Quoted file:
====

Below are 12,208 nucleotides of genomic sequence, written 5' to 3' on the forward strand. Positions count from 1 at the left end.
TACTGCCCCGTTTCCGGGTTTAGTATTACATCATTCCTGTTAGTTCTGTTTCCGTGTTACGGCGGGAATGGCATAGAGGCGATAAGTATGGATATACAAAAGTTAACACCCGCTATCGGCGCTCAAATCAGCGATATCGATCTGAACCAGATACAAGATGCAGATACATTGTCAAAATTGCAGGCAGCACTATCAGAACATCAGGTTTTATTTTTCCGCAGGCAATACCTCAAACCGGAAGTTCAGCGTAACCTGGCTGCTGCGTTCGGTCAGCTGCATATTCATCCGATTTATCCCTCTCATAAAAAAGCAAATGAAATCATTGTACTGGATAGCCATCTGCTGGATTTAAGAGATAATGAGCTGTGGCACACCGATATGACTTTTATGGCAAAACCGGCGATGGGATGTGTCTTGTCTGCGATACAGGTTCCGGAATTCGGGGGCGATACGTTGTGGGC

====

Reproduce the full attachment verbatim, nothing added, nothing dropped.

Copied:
Below are 12,208 nucleotides of genomic sequence, written 5' to 3' on the forward strand. Positions count from 1 at the left end.
TACTGCCCCGTTTCCGGGTTTAGTATTACATCATTCCTGTTAGTTCTGTTTCCGTGTTACGGCGGGAATGGCATAGAGGCGATAAGTATGGATATACAAAAGTTAACACCCGCTATCGGCGCTCAAATCAGCGATATCGATCTGAACCAGATACAAGATGCAGATACATTGTCAAAATTGCAGGCAGCACTATCAGAACATCAGGTTTTATTTTTCCGCAGGCAATACCTCAAACCGGAAGTTCAGCGTAACCTGGCTGCTGCGTTCGGTCAGCTGCATATTCATCCGATTTATCCCTCTCATAAAAAAGCAAATGAAATCATTGTACTGGATAGCCATCTGCTGGATTTAAGAGATAATGAGCTGTGGCACACCGATATGACTTTTATGGCAAAACCGGCGATGGGATGTGTCTTGTCTGCGATACAGGTTCCGGAATTCGGGGGCGATACGTTGTGGGC